Third Gear: Driving Straight

Step on it Stan! (FYI: Stan is my imaginary chauffeur.) Sit down in your comfy seat with your imagination cranking, take the pen in hand, write down your destination in the middle of the paper. Your destination is your objective, project name, or venture; it is the one thing you want to make happen or achieve. For example, it could be to launch a website, plan your wedding, or get a new job.


Fourth Gear: Turning Right

To reach your destination, you need to take a complex route and simplify the required ideas, tasks, and chores. This first simplification step is the body of your Mind Map (no pun intended).

Working outward from your center "destination," let your mind spit out the BIGGER ideas, tasks, chores, people you know, technology you can use or need, places to visit, required reading, classes and seminars to attend, and anything else pertinent to your project. Draw lines connecting the center to each of your listed categories. Don't worry if you have two or twenty, write down as many as you can think of -- there is no limit.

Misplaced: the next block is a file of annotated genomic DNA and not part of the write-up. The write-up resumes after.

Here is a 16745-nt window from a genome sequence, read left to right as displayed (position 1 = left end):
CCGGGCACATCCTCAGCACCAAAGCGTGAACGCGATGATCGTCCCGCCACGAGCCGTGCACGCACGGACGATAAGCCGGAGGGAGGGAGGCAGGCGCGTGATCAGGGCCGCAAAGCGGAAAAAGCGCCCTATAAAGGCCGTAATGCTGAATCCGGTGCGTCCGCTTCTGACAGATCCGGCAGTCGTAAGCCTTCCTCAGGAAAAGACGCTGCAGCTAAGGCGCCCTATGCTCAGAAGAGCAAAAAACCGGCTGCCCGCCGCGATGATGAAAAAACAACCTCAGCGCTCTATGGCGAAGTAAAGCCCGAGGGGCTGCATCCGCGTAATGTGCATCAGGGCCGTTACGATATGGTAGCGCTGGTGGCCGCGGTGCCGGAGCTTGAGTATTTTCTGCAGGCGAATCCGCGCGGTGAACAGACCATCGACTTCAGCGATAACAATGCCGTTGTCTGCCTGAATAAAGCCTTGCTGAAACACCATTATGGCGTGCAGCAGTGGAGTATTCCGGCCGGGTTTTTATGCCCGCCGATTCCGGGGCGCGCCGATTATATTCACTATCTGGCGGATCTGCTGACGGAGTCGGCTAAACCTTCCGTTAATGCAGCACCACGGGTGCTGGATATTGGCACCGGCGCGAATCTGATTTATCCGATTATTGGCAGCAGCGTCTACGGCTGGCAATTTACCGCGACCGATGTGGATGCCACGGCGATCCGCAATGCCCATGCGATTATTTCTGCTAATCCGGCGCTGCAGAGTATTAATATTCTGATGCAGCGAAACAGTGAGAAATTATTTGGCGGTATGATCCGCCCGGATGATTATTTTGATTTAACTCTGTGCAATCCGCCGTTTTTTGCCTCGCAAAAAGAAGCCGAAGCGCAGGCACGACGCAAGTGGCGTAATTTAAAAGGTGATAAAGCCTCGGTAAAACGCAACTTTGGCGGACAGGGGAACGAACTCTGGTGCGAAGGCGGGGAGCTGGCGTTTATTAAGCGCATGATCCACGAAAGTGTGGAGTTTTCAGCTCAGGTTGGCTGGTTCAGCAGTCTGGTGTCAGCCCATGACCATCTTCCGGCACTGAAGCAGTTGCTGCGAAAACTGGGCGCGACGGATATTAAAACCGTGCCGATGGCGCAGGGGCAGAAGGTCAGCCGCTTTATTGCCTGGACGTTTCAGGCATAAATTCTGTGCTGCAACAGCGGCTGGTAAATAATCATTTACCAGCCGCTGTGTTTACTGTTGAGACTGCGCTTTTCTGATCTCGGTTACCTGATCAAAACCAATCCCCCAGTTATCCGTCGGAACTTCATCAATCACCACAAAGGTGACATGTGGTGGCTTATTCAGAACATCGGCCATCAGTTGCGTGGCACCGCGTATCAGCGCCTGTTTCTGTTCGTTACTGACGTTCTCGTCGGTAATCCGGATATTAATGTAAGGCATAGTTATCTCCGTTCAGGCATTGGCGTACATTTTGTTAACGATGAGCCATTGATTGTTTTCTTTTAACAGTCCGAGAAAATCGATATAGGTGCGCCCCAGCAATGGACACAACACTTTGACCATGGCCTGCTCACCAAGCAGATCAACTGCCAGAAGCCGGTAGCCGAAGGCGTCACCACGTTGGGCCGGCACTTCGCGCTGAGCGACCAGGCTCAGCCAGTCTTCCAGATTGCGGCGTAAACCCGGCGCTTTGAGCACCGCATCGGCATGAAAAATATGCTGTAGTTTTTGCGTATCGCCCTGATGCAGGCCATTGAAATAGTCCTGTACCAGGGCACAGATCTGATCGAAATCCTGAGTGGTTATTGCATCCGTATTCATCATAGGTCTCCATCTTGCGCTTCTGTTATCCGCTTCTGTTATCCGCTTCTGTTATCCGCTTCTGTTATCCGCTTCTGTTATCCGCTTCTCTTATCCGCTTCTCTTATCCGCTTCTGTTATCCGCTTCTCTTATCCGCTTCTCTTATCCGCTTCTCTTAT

When you are satisfied that you have listed all of the potential categories, be happy, you have completed the first simplification step. You have just created the major highways, bridges, and tunnels that will lead you to your destination.


Fifth Gear: Turning Left

The second simplification step can be a bumpier road; slow down and take your time. A Mind Map has no roads blocked by judgments, impossibility, or improbability.

Don't stop to focus on the destination, stay on the highways, bridges, and tunnels moving OUTWARD from your destination. This may seem counter-intuitive, but you are on your way!

Working in no particular order, begin by listing the SMALLER ideas, tasks, chores, etc., that fall under each specific category that you created in the first simplification step. Write down all the things that are needed to fulfill that particular category, be specific and detailed.